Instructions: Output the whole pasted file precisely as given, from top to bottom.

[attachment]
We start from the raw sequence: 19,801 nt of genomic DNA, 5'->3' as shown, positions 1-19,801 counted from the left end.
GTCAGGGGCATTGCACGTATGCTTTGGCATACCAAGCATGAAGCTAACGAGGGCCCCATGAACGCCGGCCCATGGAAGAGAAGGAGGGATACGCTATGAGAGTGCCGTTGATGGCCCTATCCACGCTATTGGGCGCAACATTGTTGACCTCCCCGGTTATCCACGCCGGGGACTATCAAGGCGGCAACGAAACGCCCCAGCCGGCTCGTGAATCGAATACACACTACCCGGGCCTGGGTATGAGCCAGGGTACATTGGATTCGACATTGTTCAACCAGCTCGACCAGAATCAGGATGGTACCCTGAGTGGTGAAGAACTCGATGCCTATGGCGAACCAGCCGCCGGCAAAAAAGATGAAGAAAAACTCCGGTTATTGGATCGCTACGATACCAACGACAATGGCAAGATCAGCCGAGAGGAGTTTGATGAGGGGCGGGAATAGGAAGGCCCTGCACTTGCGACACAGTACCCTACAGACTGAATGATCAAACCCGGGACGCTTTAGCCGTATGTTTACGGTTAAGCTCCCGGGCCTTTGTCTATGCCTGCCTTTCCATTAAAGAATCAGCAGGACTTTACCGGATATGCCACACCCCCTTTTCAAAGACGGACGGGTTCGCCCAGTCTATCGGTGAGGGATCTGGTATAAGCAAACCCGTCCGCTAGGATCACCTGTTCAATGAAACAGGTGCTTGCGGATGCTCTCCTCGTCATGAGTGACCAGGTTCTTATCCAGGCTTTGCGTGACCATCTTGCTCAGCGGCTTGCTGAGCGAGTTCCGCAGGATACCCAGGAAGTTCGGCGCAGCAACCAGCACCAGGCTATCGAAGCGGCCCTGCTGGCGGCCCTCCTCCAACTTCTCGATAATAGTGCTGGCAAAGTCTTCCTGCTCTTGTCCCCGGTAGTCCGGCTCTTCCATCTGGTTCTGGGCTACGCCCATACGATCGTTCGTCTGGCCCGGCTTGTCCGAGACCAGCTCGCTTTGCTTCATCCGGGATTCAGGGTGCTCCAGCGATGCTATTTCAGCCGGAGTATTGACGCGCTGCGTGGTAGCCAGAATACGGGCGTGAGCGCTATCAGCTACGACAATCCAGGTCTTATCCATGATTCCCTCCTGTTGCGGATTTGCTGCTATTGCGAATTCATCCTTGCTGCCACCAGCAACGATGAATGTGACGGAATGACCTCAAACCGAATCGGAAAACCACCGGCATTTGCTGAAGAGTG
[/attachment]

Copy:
We start from the raw sequence: 19,801 nt of genomic DNA, 5'->3' as shown, positions 1-19,801 counted from the left end.
GTCAGGGGCATTGCACGTATGCTTTGGCATACCAAGCATGAAGCTAACGAGGGCCCCATGAACGCCGGCCCATGGAAGAGAAGGAGGGATACGCTATGAGAGTGCCGTTGATGGCCCTATCCACGCTATTGGGCGCAACATTGTTGACCTCCCCGGTTATCCACGCCGGGGACTATCAAGGCGGCAACGAAACGCCCCAGCCGGCTCGTGAATCGAATACACACTACCCGGGCCTGGGTATGAGCCAGGGTACATTGGATTCGACATTGTTCAACCAGCTCGACCAGAATCAGGATGGTACCCTGAGTGGTGAAGAACTCGATGCCTATGGCGAACCAGCCGCCGGCAAAAAAGATGAAGAAAAACTCCGGTTATTGGATCGCTACGATACCAACGACAATGGCAAGATCAGCCGAGAGGAGTTTGATGAGGGGCGGGAATAGGAAGGCCCTGCACTTGCGACACAGTACCCTACAGACTGAATGATCAAACCCGGGACGCTTTAGCCGTATGTTTACGGTTAAGCTCCCGGGCCTTTGTCTATGCCTGCCTTTCCATTAAAGAATCAGCAGGACTTTACCGGATATGCCACACCCCCTTTTCAAAGACGGACGGGTTCGCCCAGTCTATCGGTGAGGGATCTGGTATAAGCAAACCCGTCCGCTAGGATCACCTGTTCAATGAAACAGGTGCTTGCGGATGCTCTCCTCGTCATGAGTGACCAGGTTCTTATCCAGGCTTTGCGTGACCATCTTGCTCAGCGGCTTGCTGAGCGAGTTCCGCAGGATACCCAGGAAGTTCGGCGCAGCAACCAGCACCAGGCTATCGAAGCGGCCCTGCTGGCGGCCCTCCTCCAACTTCTCGATAATAGTGCTGGCAAAGTCTTCCTGCTCTTGTCCCCGGTAGTCCGGCTCTTCCATCTGGTTCTGGGCTACGCCCATACGATCGTTCGTCTGGCCCGGCTTGTCCGAGACCAGCTCGCTTTGCTTCATCCGGGATTCAGGGTGCTCCAGCGATGCTATTTCAGCCGGAGTATTGACGCGCTGCGTGGTAGCCAGAATACGGGCGTGAGCGCTATCAGCTACGACAATCCAGGTCTTATCCATGATTCCCTCCTGTTGCGGATTTGCTGCTATTGCGAATTCATCCTTGCTGCCACCAGCAACGATGAATGTGACGGAATGACCTCAAACCGAATCGGAAAACCACCGGCATTTGCTGAAGAGTG